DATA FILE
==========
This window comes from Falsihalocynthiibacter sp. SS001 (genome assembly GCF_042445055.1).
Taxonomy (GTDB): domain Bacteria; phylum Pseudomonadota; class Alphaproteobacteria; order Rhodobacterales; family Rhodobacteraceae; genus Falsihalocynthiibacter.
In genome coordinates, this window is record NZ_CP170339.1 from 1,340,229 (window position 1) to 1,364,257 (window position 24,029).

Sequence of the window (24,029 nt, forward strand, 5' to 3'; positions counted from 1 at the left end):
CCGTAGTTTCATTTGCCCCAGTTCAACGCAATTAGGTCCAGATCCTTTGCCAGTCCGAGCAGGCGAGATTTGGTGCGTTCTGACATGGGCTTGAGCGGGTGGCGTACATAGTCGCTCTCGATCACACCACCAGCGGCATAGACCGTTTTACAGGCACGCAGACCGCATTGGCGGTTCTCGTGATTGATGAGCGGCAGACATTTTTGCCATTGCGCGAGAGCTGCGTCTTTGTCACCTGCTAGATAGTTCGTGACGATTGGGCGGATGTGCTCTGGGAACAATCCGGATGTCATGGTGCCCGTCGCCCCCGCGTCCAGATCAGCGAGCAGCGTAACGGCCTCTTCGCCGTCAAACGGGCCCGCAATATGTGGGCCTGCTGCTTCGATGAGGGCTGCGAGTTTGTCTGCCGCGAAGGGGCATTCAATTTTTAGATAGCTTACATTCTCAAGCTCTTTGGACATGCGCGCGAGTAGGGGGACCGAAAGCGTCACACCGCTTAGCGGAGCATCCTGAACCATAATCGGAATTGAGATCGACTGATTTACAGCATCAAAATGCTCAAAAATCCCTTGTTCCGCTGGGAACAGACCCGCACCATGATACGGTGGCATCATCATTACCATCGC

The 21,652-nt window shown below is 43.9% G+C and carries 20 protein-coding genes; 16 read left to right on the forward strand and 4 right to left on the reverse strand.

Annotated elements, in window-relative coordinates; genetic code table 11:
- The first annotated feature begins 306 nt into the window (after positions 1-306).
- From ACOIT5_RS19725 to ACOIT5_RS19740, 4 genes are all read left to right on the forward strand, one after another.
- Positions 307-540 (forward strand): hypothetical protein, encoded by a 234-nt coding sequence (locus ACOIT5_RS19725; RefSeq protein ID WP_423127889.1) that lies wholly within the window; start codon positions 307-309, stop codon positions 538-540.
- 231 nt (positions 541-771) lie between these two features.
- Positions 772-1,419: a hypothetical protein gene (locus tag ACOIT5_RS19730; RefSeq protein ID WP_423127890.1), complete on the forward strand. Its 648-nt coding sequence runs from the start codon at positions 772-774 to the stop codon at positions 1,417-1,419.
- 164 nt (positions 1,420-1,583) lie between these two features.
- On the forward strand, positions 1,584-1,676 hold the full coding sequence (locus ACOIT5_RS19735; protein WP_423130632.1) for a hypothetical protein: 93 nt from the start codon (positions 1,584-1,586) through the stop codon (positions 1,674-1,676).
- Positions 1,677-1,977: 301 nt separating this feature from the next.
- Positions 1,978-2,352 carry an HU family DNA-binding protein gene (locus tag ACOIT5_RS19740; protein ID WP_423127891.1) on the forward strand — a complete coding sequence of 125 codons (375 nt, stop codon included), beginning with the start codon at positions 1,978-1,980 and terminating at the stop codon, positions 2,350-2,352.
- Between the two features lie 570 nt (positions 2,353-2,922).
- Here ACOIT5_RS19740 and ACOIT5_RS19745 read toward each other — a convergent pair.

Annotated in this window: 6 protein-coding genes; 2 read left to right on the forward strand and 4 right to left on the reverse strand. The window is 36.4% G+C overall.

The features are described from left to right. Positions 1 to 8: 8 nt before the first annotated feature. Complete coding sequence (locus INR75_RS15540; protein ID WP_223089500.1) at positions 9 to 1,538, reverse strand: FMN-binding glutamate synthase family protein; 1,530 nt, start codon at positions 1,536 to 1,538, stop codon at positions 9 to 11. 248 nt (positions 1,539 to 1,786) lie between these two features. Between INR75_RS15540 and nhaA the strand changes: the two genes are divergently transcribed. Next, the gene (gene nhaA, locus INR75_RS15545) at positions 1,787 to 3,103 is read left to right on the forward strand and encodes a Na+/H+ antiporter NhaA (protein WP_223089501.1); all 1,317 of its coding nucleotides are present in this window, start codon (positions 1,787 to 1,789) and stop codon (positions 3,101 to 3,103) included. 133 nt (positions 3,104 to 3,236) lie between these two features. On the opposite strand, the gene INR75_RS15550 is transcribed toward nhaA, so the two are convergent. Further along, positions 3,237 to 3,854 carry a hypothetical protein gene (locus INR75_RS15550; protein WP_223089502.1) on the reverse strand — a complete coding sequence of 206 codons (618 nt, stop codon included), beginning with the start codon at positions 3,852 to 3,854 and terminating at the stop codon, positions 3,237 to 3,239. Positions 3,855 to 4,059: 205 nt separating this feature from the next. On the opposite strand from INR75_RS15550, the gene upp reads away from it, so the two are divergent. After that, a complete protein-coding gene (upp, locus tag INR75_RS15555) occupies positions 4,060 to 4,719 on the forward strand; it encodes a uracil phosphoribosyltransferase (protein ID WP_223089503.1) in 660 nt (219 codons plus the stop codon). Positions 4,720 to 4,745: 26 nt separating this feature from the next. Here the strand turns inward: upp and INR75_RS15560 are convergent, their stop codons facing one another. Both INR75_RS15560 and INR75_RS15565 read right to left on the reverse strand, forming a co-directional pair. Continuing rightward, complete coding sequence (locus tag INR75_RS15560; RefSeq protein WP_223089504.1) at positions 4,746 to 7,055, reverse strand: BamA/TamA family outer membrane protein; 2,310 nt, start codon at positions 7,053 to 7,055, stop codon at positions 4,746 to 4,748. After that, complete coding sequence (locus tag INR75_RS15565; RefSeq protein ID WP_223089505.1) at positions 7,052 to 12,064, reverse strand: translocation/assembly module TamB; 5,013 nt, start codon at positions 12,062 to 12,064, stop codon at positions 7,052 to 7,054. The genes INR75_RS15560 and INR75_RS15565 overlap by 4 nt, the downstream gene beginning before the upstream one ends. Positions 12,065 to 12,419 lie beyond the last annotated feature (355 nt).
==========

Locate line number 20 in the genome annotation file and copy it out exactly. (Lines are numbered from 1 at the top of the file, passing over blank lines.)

The features are described from left to right. Positions 1 to 8: 8 nt before the first annotated feature. Complete coding sequence (locus INR75_RS15540; protein ID WP_223089500.1) at positions 9 to 1,538, reverse strand: FMN-binding glutamate synthase family protein; 1,530 nt, start codon at positions 1,536 to 1,538, stop codon at positions 9 to 11. 248 nt (positions 1,539 to 1,786) lie between these two features. Between INR75_RS15540 and nhaA the strand changes: the two genes are divergently transcribed. Next, the gene (gene nhaA, locus INR75_RS15545) at positions 1,787 to 3,103 is read left to right on the forward strand and encodes a Na+/H+ antiporter NhaA (protein WP_223089501.1); all 1,317 of its coding nucleotides are present in this window, start codon (positions 1,787 to 1,789) and stop codon (positions 3,101 to 3,103) included. 133 nt (positions 3,104 to 3,236) lie between these two features. On the opposite strand, the gene INR75_RS15550 is transcribed toward nhaA, so the two are convergent. Further along, positions 3,237 to 3,854 carry a hypothetical protein gene (locus INR75_RS15550; protein WP_223089502.1) on the reverse strand — a complete coding sequence of 206 codons (618 nt, stop codon included), beginning with the start codon at positions 3,852 to 3,854 and terminating at the stop codon, positions 3,237 to 3,239. Positions 3,855 to 4,059: 205 nt separating this feature from the next. On the opposite strand from INR75_RS15550, the gene upp reads away from it, so the two are divergent. After that, a complete protein-coding gene (upp, locus tag INR75_RS15555) occupies positions 4,060 to 4,719 on the forward strand; it encodes a uracil phosphoribosyltransferase (protein ID WP_223089503.1) in 660 nt (219 codons plus the stop codon). Positions 4,720 to 4,745: 26 nt separating this feature from the next. Here the strand turns inward: upp and INR75_RS15560 are convergent, their stop codons facing one another. Both INR75_RS15560 and INR75_RS15565 read right to left on the reverse strand, forming a co-directional pair. Continuing rightward, complete coding sequence (locus tag INR75_RS15560; RefSeq protein WP_223089504.1) at positions 4,746 to 7,055, reverse strand: BamA/TamA family outer membrane protein; 2,310 nt, start codon at positions 7,053 to 7,055, stop codon at positions 4,746 to 4,748. After that, complete coding sequence (locus tag INR75_RS15565; RefSeq protein ID WP_223089505.1) at positions 7,052 to 12,064, reverse strand: translocation/assembly module TamB; 5,013 nt, start codon at positions 12,062 to 12,064, stop codon at positions 7,052 to 7,054. The genes INR75_RS15560 and INR75_RS15565 overlap by 4 nt, the downstream gene beginning before the upstream one ends. Positions 12,065 to 12,419 lie beyond the last annotated feature (355 nt).